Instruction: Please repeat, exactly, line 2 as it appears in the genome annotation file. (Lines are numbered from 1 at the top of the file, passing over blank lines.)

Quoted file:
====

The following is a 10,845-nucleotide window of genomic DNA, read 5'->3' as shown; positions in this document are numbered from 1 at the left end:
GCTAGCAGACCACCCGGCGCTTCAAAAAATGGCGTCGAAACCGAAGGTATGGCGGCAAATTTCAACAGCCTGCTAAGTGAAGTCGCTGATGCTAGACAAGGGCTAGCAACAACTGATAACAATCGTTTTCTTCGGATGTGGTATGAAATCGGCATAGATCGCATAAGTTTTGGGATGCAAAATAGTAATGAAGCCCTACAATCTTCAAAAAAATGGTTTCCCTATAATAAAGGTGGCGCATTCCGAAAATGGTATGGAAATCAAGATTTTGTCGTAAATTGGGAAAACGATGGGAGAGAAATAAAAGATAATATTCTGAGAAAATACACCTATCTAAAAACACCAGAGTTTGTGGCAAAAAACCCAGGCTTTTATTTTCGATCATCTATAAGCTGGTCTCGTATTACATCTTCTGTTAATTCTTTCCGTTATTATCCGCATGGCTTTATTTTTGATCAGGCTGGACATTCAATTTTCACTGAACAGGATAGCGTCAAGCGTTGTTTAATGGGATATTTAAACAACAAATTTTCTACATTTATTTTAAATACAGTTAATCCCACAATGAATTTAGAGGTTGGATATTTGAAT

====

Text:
GCTAGCAGACCACCCGGCGCTTCAAAAAATGGCGTCGAAACCGAAGGTATGGCGGCAAATTTCAACAGCCTGCTAAGTGAAGTCGCTGATGCTAGACAAGGGCTAGCAACAACTGATAACAATCGTTTTCTTCGGATGTGGTATGAAATCGGCATAGATCGCATAAGTTTTGGGATGCAAAATAGTAATGAAGCCCTACAATCTTCAAAAAAATGGTTTCCCTATAATAAAGGTGGCGCATTCCGAAAATGGTATGGAAATCAAGATTTTGTCGTAAATTGGGAAAACGATGGGAGAGAAATAAAAGATAATATTCTGAGAAAATACACCTATCTAAAAACACCAGAGTTTGTGGCAAAAAACCCAGGCTTTTATTTTCGATCATCTATAAGCTGGTCTCGTATTACATCTTCTGTTAATTCTTTCCGTTATTATCCGCATGGCTTTATTTTTGATCAGGCTGGACATTCAATTTTCACTGAACAGGATAGCGTCAAGCGTTGTTTAATGGGATATTTAAACAACAAATTTTCTACATTTATTTTAAATACAGTTAATCCCACAATGAATTTAGAGGTTGGATATTTGAAT